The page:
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# Data Acquisition Accuracy & Clock Jitter

R

#### RobertMacy

Jan 1, 1970
0
Having a bit of difficulty sorting out the effect on signals when there is
a bit of Clock Jitter in grabbing the Sampling point.

It appears that Clock Jitter DESTROYS the signal!

And, it is NOT a simple relationship. For example, low speed signals are
barely affected, but high speed signals...

And when both are present it's another matter. Which means that clock
jitter relates to the time signal when placing its 'stamp' upon your ADC's
performance.

So how does one determine the clock jitter allowable?

And, what is the minimum clock jitter I could expect in a well-designed
200MS/s system? Is there some way to get better?

L

#### Lasse Langwadt Christensen

Jan 1, 1970
0
Having a bit of difficulty sorting out the effect on signals when there is

a bit of Clock Jitter in grabbing the Sampling point.

It appears that Clock Jitter DESTROYS the signal!

And, it is NOT a simple relationship. For example, low speed signals are

barely affected, but high speed signals...

And when both are present it's another matter. Which means that clock

jitter relates to the time signal when placing its 'stamp' upon your ADC's

performance.

So how does one determine the clock jitter allowable?

once the signal is sampled all you have is amplitude so timing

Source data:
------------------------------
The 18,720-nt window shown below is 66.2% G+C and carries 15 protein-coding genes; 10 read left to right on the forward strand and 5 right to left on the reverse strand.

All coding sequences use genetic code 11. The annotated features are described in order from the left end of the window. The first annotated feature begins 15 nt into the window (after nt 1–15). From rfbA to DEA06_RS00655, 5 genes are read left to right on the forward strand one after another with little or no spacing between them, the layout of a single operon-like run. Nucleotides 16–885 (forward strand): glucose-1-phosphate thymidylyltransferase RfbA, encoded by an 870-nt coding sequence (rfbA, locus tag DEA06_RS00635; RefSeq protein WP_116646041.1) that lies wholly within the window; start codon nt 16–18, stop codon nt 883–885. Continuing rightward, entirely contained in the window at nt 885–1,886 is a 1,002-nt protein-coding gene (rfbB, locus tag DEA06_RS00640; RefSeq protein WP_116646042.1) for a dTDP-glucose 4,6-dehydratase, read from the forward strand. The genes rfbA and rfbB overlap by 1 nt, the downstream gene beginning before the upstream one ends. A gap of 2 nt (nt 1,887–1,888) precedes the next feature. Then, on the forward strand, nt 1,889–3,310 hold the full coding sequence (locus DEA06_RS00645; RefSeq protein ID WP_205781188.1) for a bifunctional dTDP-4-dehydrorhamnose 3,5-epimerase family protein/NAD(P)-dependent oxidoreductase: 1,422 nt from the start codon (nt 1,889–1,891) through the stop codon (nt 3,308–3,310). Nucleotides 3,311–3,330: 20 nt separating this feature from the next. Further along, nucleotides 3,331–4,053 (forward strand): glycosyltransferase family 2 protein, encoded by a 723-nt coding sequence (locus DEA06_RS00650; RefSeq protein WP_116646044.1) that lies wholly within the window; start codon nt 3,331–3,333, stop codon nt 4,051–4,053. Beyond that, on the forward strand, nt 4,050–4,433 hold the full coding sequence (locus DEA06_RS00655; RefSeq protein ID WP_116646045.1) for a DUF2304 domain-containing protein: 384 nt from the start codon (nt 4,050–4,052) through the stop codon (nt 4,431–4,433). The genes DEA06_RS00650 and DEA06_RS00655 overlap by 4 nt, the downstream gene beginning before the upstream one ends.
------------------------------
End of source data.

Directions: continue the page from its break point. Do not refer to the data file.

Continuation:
error translates to amplitude error

it is bascially ~
jitter(s) * slewrate(V/s) = error (V)

I'm sure google can find a more formal calculation of what you need
for a given requirement

-Lasse

J

#### [email protected]

Jan 1, 1970
0
Having a bit of difficulty sorting out the effect on signals when there is

a bit of Clock Jitter in grabbing the Sampling point.

It appears that Clock Jitter DESTROYS the signal!

And, it is NOT a simple relationship. For example, low speed signals are

barely affected, but high speed signals...

And when both are present it's another matter. Which means that clock

jitter relates to the time signal when placing its 'stamp' upon your ADC's

performance.

So how does one determine the clock jitter allowable?

And, what is the minimum clock jitter I could expect in a well-designed

200MS/s system? Is there some way to get better?

Sample clk jitter has three components to consider: number of digitizing
levels, freq of the highest acquired signal,and the sample clk rate.

The way to think about this is in terms of slew rate. ie, how much time
does it take to create 1/2 LSB of error.

gl

R

#### RobertMacy

Jan 1, 1970
0
once the signal is sampled all you have is amplitude so timing
error translates to amplitude error

it is bascially ~
jitter(s) * slewrate(V/s) = error (V)

I'm sure google can find a more formal calculation of what you need
for a given requirement

-Lasse

Does that imply that oversampling would improve by the sqrt of the number
of 'over' samples; effectively improving the ADC system?

J

#### Jeroen Belleman

Jan 1, 1970
0
Having a bit of difficulty sorting out the effect on signals when there
is a bit of Clock Jitter in grabbing the Sampling point.

It appears that Clock Jitter DESTROYS the signal!

And, it is NOT a simple relationship. For example, low speed signals are
barely affected, but high speed signals...